CHICAGO, IL- SEPTEMBER 09: Andrew Luck #12 of the Indianapolis Colts leaves the field after the game against the Chicago Bears on September 9, 2012 during their 2012 NFL season opener at Soldier Field in Chicago, Illinois. The Chicago Bears defeated the Indianapolis Colts 41-21. (Photo by David Banks/Getty Images)
It's the Monday after the Week One games. Prior to today, everyone felt their team had a chance to, maybe, make the playoffs.
IF certain things fell into place.
IF so-and-so stays healthy.
IF this rookie or that free agent produces big time.
After the Sunday games, all those ifs seem to go out the window, and people start to freak-right-the-hell-out!
- The Chiefs got blown out at home against the Falcons, and even witnessed their one-time favorite player, Tony Gonzalez, dunk on them after a touchdown
- The Titans got blown out at home
- The Dolphins, Colts, and Bills got blown out on the road
- The Saints and Giants looked terrible in their debuts
However, despite all the craziness that happens in Week One, it doesn't always translate into continued success throughout the regular season. In fact, "OVERREACTION MONDAY" is now somewhat of a meme around the NFL, its teams, and the media that covers them.
Unless your team won in a blowout, the fanbase is most likely restless and just a tad bit irrational.
Now, obviously, everyone wants to start out fast. No team enters Week One thinking they will lose, and all coaches, ALL OF THEM, want to start strong. However...
- Last year this time, the Eagles and Rams played a game in St. Louis. Many people expected both teams to win their respective divisions. Neither did. In fact, neither made the playoffs. The Rams went 2-14 while the Eagles started the season 2-4 before finishing 8-8.
- The Pittsburgh Steelers were pounded by the Baltimore Ravens 35-7 in Week One of 2011. Pittsburgh went on to win 12 games after that.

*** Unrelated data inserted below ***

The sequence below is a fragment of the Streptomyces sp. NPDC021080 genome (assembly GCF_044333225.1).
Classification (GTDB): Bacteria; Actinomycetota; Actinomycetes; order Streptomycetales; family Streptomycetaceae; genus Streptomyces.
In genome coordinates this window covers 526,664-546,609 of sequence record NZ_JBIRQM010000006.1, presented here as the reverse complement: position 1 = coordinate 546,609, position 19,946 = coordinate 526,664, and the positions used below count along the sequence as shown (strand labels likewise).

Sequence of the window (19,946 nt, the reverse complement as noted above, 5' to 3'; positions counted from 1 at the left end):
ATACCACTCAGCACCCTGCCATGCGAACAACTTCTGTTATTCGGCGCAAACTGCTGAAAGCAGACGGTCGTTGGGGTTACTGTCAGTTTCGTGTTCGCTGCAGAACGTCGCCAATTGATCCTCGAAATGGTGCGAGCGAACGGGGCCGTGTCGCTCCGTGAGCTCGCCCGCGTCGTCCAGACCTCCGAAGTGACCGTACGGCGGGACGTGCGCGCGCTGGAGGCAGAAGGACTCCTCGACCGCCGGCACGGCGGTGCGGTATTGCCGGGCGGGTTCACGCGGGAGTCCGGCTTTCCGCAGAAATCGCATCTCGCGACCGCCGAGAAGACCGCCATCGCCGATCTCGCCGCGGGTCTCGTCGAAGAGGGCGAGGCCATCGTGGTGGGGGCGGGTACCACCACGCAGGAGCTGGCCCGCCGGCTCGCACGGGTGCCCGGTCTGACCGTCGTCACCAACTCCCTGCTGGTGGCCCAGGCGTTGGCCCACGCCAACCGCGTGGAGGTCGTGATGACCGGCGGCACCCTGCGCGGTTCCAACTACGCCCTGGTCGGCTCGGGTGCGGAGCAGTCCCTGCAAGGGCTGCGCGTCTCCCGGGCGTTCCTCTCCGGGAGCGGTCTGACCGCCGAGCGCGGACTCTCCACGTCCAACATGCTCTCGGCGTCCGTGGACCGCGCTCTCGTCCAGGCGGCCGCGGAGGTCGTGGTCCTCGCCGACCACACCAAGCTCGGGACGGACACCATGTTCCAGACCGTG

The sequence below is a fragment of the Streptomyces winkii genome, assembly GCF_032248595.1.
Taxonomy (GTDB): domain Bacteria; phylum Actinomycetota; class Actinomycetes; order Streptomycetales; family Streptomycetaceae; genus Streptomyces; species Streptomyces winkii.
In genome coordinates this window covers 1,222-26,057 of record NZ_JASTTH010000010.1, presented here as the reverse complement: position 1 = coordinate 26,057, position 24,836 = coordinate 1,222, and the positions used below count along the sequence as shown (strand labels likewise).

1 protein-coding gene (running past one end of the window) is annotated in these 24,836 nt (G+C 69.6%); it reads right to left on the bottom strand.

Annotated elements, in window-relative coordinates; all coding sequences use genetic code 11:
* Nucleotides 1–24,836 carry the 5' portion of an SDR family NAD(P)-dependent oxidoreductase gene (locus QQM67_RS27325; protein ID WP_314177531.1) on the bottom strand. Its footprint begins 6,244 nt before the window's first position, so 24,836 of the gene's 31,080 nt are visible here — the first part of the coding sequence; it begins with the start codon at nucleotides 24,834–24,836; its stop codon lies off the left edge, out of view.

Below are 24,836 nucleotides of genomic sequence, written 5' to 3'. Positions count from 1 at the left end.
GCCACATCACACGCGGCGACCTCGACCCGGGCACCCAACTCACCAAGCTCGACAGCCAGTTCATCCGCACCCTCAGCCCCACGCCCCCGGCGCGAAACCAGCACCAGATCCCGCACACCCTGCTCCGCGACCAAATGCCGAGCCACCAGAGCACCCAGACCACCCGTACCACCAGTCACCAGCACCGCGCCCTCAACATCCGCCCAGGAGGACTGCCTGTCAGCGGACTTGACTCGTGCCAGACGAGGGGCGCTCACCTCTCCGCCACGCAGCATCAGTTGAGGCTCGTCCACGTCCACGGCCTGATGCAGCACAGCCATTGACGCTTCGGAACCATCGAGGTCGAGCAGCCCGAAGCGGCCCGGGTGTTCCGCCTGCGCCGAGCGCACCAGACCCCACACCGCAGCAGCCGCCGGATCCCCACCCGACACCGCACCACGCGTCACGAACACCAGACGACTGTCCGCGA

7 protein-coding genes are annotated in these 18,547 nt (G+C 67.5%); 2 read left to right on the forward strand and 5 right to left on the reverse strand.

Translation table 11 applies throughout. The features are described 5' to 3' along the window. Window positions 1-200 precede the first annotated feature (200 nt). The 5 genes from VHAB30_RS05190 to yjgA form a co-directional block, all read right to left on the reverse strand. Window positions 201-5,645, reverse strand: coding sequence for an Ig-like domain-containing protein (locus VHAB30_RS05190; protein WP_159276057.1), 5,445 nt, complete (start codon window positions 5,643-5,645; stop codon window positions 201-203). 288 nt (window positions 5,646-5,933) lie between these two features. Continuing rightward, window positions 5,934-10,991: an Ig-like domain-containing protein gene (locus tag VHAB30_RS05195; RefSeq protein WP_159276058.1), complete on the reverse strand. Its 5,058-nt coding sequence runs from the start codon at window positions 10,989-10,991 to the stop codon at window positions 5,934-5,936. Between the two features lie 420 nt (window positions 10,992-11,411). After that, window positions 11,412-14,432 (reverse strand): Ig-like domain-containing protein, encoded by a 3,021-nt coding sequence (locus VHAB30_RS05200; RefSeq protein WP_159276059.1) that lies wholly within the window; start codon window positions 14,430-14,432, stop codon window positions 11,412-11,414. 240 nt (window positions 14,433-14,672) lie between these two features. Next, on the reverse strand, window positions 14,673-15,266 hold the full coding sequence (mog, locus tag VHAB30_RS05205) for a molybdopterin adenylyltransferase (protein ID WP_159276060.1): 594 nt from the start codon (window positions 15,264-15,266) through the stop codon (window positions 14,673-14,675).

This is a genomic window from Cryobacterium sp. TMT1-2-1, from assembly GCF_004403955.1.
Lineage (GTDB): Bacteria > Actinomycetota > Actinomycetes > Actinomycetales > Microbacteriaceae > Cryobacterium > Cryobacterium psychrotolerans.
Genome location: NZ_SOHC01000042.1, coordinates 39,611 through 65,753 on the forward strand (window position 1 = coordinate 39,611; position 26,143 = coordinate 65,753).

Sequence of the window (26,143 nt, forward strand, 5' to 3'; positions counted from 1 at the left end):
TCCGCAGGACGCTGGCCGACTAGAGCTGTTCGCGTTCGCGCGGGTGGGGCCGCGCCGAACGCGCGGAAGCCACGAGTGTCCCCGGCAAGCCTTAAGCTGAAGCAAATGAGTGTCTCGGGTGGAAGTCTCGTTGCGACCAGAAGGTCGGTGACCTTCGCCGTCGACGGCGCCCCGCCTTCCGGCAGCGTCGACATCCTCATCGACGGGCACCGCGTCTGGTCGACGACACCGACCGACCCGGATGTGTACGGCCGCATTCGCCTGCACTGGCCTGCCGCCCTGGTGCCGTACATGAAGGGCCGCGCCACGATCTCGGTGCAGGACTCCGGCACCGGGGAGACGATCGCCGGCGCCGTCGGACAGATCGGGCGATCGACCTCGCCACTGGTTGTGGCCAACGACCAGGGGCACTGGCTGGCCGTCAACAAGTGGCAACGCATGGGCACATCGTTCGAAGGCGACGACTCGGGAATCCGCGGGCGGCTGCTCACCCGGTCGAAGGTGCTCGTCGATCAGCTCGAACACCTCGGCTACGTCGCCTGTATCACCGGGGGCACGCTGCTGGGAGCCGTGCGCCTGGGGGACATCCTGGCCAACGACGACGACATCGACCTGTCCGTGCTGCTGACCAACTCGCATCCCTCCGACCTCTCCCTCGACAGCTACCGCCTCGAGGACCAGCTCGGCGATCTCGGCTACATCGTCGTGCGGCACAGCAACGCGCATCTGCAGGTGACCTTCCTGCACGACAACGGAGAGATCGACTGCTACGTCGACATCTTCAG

- The NY Jets opened 2011 with a big win at home in primetime over the Dallas Cowboys. Dallas had a 24-10 lead going into the fourth quarter, and then proceeded to implode courtesy of a blocked punt for a touchdown and a boneheaded INT thrown by Tony Romo. After the thrilling win, the Jets collapsed and finished the season 8-8.
- The Buffalo Bills opened their 2011 season with a 41-7 beatdown of the Chiefs in Arrowhead. They went into their Week Seven bye 4-2, including a Week Three victory over the New England Patriots. After the bye, they won just two more games the rest of the season.
Consider all these when you read Monday morning headlines proclaiming the greatness of Team A and the downfall of Team B. Recall that, in Week One of 2011 against the Chiefs in Arrowhead, quarterback Ryan Fitzpatrick threw four touchdowns passes with zero INTs, and everyone RAVED about Buffalo's new savior. Fitzpatrick went on to throw 23 picks last year. I'm not suggesting someone like Robert Griffin III will have a similar collapse after his surprise performance against the Saints in NOLA. I'm just providing some context, some perspective.
This is a long season that, strangely, goes by very quickly. The hero one week is the goat the next.
The same perspective is needed with the Colts. Yes, Andrew Luck did not play as well as Peyton Manning or RG3 did in their 2012 debuts. Does that mean he sucks? No, of course not.
Does Chuck Pagano's defense giving up over 400 yards and 41 points to the Bears automatically mean it sucks? No, but I think concern is warranted. Concern and "OMG! THE DEFENSE IS COMPLETE DOG DO-DO FART SANDWICHES!" aren't the same thing.
Other areas like the offensive line, Adam Vinatieri's kicking, depth at wide receiver, and the poor play of the corners also fall in the concern column. However, that doesn't mean things are in the toilet. The toilet was last season, when it was obvious that the front office had no plan for Peyton Manning's neck injury; that the QB position was a mess; that the defense was outdated and old; that the special teams were an embarrassment.
This year's blowout loss wasn't like last year's, or the one the year before. So, let's not freak out too much. Let's see this play out a bit.
That said, if you want to join me in saying that players like Donald Brown and Jerry Hughes are completely lost causes, hop on board. We're running out of room.